Archive for the ‘Spelling’ Category

The Taco Bell doll

July 3, 2018

The One Big Happy from June 6th:

— in which Joe eggcornishly re-shapes the name Tinkerbell (otherwise unfamiliar to him) into a name he knows well, that of the fast-food restaurant Taco Bell. The words tinker and taco share the consonant skeleton /t … k …/, but are not otherwise particularly close phonologically. But the following bell presumably facilitates the reanalysis.

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Now We Are Nine, a Journey to the East

June 6, 2018

(Underwear and race / ethnicity / nationality / religion among gay men.)

News from Daily Jocks: a birthday for the Australian premium men’s underwear firms 2eros and Supawear (brothers in sexwear):


(#1) 2eros


(#2) Supawear

Notably, Asian models for the birthday celebration. Most sexunderwear firms are very light on black models, Latino models, Asian models (of all ethnicities and nationalities), and, for that matter, identifiably Jewish models. Andrew Christian is, on the whole, a stunning exception: his advertising reflects the use of “exotic” models in the fashion industry rather than the custom in the premium men’s underwear industry of relying on models whose looks are pumped-up mirrors of their customers’. The customers are mostly SAE-D — standard average European-descended — men (“standard average European” here is a little linguist’s joke, making reference to Standard Average European (SAE) languages, in Benjamin Lee Whorf’s terminology); the products either flatter their self-images or feed their fantasies of exotic men (for certain values of exotic).

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bossercize

May 26, 2018

Today’s Dilbert, in which the pointy-haired boss goes portmanteauing:

(#1)

boss + exercise (in a spelling variant with –ize) = bossercize, formed on the model of the name of the dance fitness company Jazzercise.

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Air spelling

May 14, 2018

Yesterday’s Doonesbury, Mark Slackmeyer interviewing an Oklahoma teacher on the radio:

Um… misspell?

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Sein Dopelgänger

April 19, 2018

Not a typo. The man in question is the elusive David Dennison, a pseudonym of the notorious American sociopath Helmet Grabpussy (who is generally referred to on this blog as [REDACTED]). And his Dopelgänger is the distinguished David Denison, Professor Emeritus of English Linguistics at the University of Manchester (on the other side of the Atlantic).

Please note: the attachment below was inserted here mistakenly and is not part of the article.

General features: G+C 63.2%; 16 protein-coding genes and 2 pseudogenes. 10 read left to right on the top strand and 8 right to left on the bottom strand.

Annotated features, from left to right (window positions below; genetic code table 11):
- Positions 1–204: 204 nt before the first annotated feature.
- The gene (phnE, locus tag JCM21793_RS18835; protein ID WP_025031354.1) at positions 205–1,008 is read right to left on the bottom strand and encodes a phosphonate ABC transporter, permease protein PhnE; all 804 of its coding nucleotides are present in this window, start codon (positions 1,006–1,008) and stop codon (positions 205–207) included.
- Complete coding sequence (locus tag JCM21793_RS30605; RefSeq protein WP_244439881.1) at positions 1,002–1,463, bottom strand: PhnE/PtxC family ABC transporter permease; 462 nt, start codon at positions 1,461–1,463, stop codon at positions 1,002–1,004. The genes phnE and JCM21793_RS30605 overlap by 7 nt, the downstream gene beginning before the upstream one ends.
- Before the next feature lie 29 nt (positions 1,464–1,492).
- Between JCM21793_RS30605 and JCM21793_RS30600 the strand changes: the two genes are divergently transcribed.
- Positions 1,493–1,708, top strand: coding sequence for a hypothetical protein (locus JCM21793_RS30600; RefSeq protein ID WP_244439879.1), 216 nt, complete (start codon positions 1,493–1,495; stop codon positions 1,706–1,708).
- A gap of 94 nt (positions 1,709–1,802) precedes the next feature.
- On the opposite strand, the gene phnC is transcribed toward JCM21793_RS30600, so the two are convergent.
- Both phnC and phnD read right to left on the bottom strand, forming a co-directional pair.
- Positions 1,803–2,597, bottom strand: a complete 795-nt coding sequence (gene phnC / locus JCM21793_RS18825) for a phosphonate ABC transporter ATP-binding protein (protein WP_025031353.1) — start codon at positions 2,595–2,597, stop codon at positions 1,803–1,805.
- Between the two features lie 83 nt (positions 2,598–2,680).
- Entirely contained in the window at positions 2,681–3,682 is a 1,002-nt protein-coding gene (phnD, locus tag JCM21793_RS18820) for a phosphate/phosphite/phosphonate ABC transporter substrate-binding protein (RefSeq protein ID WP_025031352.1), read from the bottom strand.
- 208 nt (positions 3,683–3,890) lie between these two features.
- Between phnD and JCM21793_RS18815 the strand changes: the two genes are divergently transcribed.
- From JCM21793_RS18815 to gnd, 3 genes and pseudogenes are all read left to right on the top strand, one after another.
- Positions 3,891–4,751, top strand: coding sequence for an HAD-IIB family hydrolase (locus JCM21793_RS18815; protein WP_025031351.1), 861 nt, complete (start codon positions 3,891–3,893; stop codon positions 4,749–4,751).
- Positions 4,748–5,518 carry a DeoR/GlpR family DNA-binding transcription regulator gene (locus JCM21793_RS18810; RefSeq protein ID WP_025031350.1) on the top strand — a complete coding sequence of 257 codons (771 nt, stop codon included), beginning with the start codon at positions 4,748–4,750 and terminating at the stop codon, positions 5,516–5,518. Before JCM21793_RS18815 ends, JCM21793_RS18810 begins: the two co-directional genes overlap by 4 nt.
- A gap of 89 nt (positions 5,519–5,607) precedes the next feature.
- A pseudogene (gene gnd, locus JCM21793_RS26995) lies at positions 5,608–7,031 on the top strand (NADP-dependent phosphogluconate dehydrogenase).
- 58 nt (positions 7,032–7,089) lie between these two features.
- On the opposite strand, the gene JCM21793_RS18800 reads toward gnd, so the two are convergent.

There’s the 2-n DD and the 1-n DD, and they are laughably, horribly, distinct. The 2-n DD is a creature, the 1-n DD is a teacher. (Apologies to Ogden Nash, llamas, and lamas.)

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Fun with spelling

February 17, 2018

Today’s Pearls Before Swine, passed on to me by Susan Fischer and Lise Menn, in which giggling letters put themselves in order:

Note: they could have spelled ENLIST, INLETS, TINSEL — or in fact SILENT.

 

Revisiting 16: pouch(ed) and scrumble(d) eggs

December 10, 2017

Follow-ups to my 12/9 posting on poach egg ‘poached egg’: from Tim Evanson on Google+, pouched egg for poached egg (which will, of course, take us to pouch egg); and from several Facebook friends, scrumbled egg for scrambled egg (and then scrumble egg). An egg party, with eggcorning and t/d-deletion.

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The silence of the H’s and the nastiness of the narg

November 9, 2017

Two recent One Big Happy strips on linguistic themes, one phonological / orthographic, the other semantic / pragmatic:

(#1)

(#2)

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The word came down on Pentecost

June 7, 2017

Four language-related strips in my comics feed on Sunday the 4th, which this year was Pentecost,

the Christian festival celebrating the descent of the Holy Spirit on the disciples of Jesus after his Ascension, held on the seventh Sunday after Easter. (NOAD2)

KJV Acts 2:3: And there appeared unto them cloven tongues like as of fire, and it sat upon each of them

The word came down. In One Big Happy, Rhymes Wth Orange, Zits, and xkcd.

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In the neighborhood, with an O

May 28, 2017

I wander the streets of Palo Alto, on foot or in a car, with my helpers Kim and Juan, and they ask about the flowers that line the streets, especially, at eye level, showy shrubs and low-growing flowers. Many of them are entirely familiar, like roses and geraniums, but some are exotic, at least to Kim and Juan. Lots of the exotics are now in bloom, including two with names that begin with the letter O, two that are growing right out my back door: Nerium oleander, oleander; and Oenothera speciosa, Mexican primrose or pink evening primrose. (Spelling note: oleander begins with O, pronounced /o/; oenothera begins with OE, pronounced /i/.)

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